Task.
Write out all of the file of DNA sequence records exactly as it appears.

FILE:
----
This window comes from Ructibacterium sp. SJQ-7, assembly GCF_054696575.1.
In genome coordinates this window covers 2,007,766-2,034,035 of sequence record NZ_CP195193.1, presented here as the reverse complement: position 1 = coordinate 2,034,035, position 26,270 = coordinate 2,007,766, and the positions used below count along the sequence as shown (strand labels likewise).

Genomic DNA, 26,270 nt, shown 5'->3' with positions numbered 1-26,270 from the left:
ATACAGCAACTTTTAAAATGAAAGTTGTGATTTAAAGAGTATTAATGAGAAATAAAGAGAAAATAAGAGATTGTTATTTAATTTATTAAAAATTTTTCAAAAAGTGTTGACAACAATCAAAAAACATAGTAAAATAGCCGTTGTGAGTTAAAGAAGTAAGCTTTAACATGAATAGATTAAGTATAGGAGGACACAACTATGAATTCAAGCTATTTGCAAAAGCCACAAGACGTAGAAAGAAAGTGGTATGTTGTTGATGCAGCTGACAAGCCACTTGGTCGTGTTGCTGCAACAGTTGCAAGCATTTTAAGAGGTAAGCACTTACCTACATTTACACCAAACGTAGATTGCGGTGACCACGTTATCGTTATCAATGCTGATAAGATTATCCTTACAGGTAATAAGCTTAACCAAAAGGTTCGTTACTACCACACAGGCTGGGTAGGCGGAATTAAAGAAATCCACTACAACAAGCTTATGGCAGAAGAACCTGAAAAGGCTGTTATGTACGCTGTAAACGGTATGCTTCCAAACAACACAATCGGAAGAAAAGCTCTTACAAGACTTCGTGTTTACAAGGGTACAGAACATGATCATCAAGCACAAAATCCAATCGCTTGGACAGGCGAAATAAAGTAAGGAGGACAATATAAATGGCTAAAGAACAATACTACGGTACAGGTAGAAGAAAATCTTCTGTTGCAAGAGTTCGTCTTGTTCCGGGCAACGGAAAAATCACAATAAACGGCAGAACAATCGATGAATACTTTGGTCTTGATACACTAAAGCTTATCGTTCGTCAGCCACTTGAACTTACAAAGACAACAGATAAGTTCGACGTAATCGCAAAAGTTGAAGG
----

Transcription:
This window comes from Ructibacterium sp. SJQ-7, assembly GCF_054696575.1.
In genome coordinates this window covers 2,007,766-2,034,035 of sequence record NZ_CP195193.1, presented here as the reverse complement: position 1 = coordinate 2,034,035, position 26,270 = coordinate 2,007,766, and the positions used below count along the sequence as shown (strand labels likewise).

Genomic DNA, 26,270 nt, shown 5'->3' with positions numbered 1-26,270 from the left:
ATACAGCAACTTTTAAAATGAAAGTTGTGATTTAAAGAGTATTAATGAGAAATAAAGAGAAAATAAGAGATTGTTATTTAATTTATTAAAAATTTTTCAAAAAGTGTTGACAACAATCAAAAAACATAGTAAAATAGCCGTTGTGAGTTAAAGAAGTAAGCTTTAACATGAATAGATTAAGTATAGGAGGACACAACTATGAATTCAAGCTATTTGCAAAAGCCACAAGACGTAGAAAGAAAGTGGTATGTTGTTGATGCAGCTGACAAGCCACTTGGTCGTGTTGCTGCAACAGTTGCAAGCATTTTAAGAGGTAAGCACTTACCTACATTTACACCAAACGTAGATTGCGGTGACCACGTTATCGTTATCAATGCTGATAAGATTATCCTTACAGGTAATAAGCTTAACCAAAAGGTTCGTTACTACCACACAGGCTGGGTAGGCGGAATTAAAGAAATCCACTACAACAAGCTTATGGCAGAAGAACCTGAAAAGGCTGTTATGTACGCTGTAAACGGTATGCTTCCAAACAACACAATCGGAAGAAAAGCTCTTACAAGACTTCGTGTTTACAAGGGTACAGAACATGATCATCAAGCACAAAATCCAATCGCTTGGACAGGCGAAATAAAGTAAGGAGGACAATATAAATGGCTAAAGAACAATACTACGGTACAGGTAGAAGAAAATCTTCTGTTGCAAGAGTTCGTCTTGTTCCGGGCAACGGAAAAATCACAATAAACGGCAGAACAATCGATGAATACTTTGGTCTTGATACACTAAAGCTTATCGTTCGTCAGCCACTTGAACTTACAAAGACAACAGATAAGTTCGACGTAATCGCAAAAGTTGAAGG